Commando General – The Life of Major General Sir Robert Laycock
Pen and Sword, 2016
Reviewed by Dom Sore
Major General Sir Robert Laycock KCMG CB DSO, known throughout this biography as Bob, is well remembered for his World War Two Service. He served as a staff officer in France then as the commander of Layforce, followed by Special Service Brigade in the Mediterranean, and finally Chief of Combined Operations. This is a biography of the man, however, rather than simply his service record writ large. Richard Mead takes us through his early life as the son of a Brigadier through to his peacetime role as Governor of Malta and his untimely death at the reasonably young age of 60. There are 240 pages, of which 23 are given over to notes, index and bibliography in a hardback format.
Commando General is very easy to read and nicely structured. The chapters of the life of Bob are neatly constructed into a sometimes compelling narrative. Some moments and lines stand out like the one regarding Bob meeting his wife, Angie, with the comment “She did not ride, but he was nevertheless attracted to her”. This style of understatement runs throughout the book. The descriptions of the fighting Bob was involved in are well handled. The chapter on Crete is very well done and covers his withdrawal from the island with commendable neutrality. The coverage of Layforce itself is also handled with an objectivity that does the author no small amount of credit.
There is one issue with objectivity, however; it can lead to a lack of opinion or critical analysis, and there is a slight feel of that about the book. Mead does not generally comment on whether decisions made by Bob are right or wrong. The action also lacks some substance, it is mainly a statement on what happened overall with little of the detail we wargamers like to see. Even where Bob was missing in the desert for 41 days after the unsuccessful “Rommel Raid” is given less than a page although the small anecdote about the tribesman is a nice touch. The “Rommel Raid” itself, correctly Operation Flipper, is covered in under three pages. As a failed raid it could do with a bit more analysis of why it went wrong, it is this type of critical analysis that is missing from the book as a whole.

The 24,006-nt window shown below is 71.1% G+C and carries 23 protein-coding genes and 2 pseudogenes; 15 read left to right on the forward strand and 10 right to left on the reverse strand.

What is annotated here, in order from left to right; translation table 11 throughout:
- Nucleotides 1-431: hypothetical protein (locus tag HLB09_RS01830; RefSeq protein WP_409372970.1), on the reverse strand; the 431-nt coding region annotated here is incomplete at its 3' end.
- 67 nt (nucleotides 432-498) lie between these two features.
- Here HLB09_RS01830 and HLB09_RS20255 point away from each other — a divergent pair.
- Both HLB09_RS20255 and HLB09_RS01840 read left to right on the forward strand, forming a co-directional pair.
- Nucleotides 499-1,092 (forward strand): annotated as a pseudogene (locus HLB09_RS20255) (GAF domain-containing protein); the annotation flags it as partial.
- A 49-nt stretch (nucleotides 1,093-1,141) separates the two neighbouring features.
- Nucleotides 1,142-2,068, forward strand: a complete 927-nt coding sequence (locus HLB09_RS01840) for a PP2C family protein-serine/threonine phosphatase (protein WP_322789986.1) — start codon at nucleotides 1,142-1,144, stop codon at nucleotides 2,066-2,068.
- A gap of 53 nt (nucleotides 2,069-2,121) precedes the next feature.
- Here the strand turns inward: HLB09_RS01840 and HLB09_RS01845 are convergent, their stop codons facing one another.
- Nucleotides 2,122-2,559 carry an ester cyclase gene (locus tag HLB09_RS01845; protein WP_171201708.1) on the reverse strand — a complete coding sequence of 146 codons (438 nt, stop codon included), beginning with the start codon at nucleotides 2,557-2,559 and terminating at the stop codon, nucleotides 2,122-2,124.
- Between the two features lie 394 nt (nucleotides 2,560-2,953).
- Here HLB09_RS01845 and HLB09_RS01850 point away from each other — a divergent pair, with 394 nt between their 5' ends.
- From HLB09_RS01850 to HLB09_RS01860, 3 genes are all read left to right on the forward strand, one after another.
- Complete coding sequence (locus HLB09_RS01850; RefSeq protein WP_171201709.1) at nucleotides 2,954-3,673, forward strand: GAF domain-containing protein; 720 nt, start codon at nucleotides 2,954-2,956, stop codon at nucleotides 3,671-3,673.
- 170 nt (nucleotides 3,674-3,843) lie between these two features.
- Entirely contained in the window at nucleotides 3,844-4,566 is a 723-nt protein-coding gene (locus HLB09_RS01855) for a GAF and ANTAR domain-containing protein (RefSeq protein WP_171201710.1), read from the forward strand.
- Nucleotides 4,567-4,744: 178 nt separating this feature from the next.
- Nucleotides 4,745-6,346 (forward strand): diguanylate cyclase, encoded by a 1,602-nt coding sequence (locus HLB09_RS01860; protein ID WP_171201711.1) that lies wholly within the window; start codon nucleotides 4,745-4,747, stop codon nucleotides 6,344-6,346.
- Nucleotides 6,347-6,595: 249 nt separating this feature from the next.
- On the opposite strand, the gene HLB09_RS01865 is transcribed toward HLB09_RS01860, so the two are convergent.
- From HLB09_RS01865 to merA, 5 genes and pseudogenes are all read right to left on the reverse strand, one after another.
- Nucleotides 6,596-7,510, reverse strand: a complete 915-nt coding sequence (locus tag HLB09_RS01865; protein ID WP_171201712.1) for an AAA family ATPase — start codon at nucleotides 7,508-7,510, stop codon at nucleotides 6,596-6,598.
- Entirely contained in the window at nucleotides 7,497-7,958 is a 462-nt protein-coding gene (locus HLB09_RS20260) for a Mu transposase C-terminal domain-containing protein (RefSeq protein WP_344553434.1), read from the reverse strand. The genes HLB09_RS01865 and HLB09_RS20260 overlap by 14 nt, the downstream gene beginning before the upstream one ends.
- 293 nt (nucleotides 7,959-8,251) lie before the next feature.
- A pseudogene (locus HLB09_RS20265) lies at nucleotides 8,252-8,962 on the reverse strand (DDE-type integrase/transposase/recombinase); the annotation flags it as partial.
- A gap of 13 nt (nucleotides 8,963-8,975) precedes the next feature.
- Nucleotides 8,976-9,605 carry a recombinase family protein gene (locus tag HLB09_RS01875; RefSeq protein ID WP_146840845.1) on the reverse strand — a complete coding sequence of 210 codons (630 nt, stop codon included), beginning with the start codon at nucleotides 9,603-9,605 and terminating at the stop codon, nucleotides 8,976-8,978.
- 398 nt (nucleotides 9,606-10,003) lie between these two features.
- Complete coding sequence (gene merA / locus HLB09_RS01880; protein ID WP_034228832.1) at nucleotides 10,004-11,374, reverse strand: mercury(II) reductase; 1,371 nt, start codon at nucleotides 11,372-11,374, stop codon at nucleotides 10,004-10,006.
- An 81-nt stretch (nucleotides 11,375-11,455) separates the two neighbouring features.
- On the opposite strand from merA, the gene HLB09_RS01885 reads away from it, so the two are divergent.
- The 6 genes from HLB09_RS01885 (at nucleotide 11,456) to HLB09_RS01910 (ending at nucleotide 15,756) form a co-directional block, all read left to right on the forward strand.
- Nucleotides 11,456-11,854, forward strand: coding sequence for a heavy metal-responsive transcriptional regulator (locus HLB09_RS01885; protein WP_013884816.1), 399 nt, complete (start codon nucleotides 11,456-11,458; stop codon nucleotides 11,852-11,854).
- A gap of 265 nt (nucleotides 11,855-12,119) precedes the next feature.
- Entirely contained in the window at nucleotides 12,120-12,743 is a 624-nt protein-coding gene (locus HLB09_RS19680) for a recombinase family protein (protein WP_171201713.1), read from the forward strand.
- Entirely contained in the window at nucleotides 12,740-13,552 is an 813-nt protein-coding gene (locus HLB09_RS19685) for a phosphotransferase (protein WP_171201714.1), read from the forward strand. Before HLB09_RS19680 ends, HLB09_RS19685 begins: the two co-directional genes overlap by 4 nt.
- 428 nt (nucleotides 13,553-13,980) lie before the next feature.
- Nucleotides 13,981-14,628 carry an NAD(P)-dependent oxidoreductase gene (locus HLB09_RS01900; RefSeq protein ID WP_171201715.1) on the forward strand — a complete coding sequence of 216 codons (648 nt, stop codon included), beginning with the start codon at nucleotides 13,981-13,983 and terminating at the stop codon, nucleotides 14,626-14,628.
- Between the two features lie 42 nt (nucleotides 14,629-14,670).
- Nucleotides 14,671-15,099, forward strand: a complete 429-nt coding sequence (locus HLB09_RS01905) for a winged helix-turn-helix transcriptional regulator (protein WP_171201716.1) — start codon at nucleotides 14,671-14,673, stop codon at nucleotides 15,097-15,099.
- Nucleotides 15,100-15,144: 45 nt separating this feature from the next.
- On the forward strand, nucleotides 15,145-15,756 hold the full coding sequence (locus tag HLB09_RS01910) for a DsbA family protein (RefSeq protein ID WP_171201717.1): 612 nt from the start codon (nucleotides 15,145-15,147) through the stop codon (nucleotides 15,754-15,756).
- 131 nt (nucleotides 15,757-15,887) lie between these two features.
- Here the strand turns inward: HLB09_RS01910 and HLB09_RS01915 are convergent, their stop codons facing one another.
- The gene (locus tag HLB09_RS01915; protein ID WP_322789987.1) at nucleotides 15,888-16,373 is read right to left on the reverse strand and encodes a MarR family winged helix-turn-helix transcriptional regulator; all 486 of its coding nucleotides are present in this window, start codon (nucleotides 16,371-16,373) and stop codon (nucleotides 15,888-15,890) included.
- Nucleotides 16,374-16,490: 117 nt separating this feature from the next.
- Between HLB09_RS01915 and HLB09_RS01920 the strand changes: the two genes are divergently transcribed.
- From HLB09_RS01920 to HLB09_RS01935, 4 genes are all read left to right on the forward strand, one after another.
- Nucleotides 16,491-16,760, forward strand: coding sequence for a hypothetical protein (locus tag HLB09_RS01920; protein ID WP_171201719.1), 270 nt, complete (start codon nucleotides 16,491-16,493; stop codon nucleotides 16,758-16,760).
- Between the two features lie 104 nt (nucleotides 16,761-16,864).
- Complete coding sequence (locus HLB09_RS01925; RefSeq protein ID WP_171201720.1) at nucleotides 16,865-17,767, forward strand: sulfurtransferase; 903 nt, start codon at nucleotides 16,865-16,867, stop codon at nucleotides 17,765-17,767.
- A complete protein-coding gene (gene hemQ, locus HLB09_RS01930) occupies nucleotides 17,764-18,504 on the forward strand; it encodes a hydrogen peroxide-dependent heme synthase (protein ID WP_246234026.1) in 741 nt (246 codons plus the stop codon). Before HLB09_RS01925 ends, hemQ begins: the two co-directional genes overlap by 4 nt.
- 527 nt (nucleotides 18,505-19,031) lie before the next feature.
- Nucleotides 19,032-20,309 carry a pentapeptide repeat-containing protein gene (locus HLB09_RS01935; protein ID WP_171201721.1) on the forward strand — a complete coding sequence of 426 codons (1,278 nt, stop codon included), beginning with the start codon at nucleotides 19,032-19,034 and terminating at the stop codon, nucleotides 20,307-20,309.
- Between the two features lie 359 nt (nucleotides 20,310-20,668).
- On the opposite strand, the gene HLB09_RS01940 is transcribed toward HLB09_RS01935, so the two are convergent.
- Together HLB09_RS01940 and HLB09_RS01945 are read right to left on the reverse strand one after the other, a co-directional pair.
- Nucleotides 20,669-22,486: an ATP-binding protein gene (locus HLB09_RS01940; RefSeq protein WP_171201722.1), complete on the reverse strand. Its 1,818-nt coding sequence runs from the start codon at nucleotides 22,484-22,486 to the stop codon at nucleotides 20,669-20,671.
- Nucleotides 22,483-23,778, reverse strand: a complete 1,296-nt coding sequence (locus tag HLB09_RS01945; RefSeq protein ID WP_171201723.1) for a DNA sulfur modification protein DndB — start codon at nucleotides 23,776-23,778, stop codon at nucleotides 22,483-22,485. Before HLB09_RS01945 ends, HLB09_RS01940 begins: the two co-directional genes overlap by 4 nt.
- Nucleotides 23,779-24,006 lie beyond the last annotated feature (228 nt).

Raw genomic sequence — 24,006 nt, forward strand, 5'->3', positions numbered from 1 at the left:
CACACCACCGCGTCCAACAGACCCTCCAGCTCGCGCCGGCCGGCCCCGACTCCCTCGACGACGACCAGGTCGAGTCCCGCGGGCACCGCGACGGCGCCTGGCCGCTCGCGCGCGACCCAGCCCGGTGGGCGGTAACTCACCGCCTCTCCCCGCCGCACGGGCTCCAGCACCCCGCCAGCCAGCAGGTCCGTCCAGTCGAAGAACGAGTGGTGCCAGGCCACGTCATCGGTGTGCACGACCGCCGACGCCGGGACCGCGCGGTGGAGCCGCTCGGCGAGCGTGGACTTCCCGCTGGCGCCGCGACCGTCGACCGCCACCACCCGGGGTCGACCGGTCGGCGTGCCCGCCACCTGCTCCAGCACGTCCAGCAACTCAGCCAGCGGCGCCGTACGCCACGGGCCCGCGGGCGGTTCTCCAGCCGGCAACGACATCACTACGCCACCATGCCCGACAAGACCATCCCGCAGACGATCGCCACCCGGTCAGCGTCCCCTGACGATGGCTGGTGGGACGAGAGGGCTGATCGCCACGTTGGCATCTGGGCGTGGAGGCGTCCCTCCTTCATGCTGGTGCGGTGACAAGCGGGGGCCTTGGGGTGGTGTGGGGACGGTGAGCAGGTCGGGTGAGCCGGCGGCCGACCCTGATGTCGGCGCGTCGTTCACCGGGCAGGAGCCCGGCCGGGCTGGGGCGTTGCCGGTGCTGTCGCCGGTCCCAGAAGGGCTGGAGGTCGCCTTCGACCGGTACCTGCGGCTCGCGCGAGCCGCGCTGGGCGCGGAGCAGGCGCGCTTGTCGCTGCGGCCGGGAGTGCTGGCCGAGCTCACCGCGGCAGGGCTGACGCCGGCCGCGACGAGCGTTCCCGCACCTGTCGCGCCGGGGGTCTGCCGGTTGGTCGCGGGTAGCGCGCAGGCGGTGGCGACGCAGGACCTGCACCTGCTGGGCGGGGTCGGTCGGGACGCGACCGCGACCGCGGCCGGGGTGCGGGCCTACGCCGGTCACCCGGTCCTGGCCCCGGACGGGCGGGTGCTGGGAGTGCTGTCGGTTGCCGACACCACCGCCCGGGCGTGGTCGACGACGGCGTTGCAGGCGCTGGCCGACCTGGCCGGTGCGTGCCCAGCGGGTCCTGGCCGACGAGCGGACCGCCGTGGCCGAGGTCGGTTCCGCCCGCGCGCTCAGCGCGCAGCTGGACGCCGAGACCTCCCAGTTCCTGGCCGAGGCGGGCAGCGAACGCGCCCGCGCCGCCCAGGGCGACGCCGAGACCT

I enjoyed reading this book and there are many actions mentioned that warrant further exploration. The lack of detail means they will need further research to be useful as scenarios. That said I do foresee a nice mini-campaign based around Layforce defending the perimeter at Crete being interesting, as it is lightly-armed commandos against more heavily-armed airborne troops who have reinforcements and air support. As there is a new Ironfist Publishing Battlegroup supplement which covers Crete, Battlegroup Tobruk, I think I might look at those. This is a good book that will lead you down many rabbit holes looking for more detail on the actions mentioned and you do have the chance to make up your own mind about Bob.
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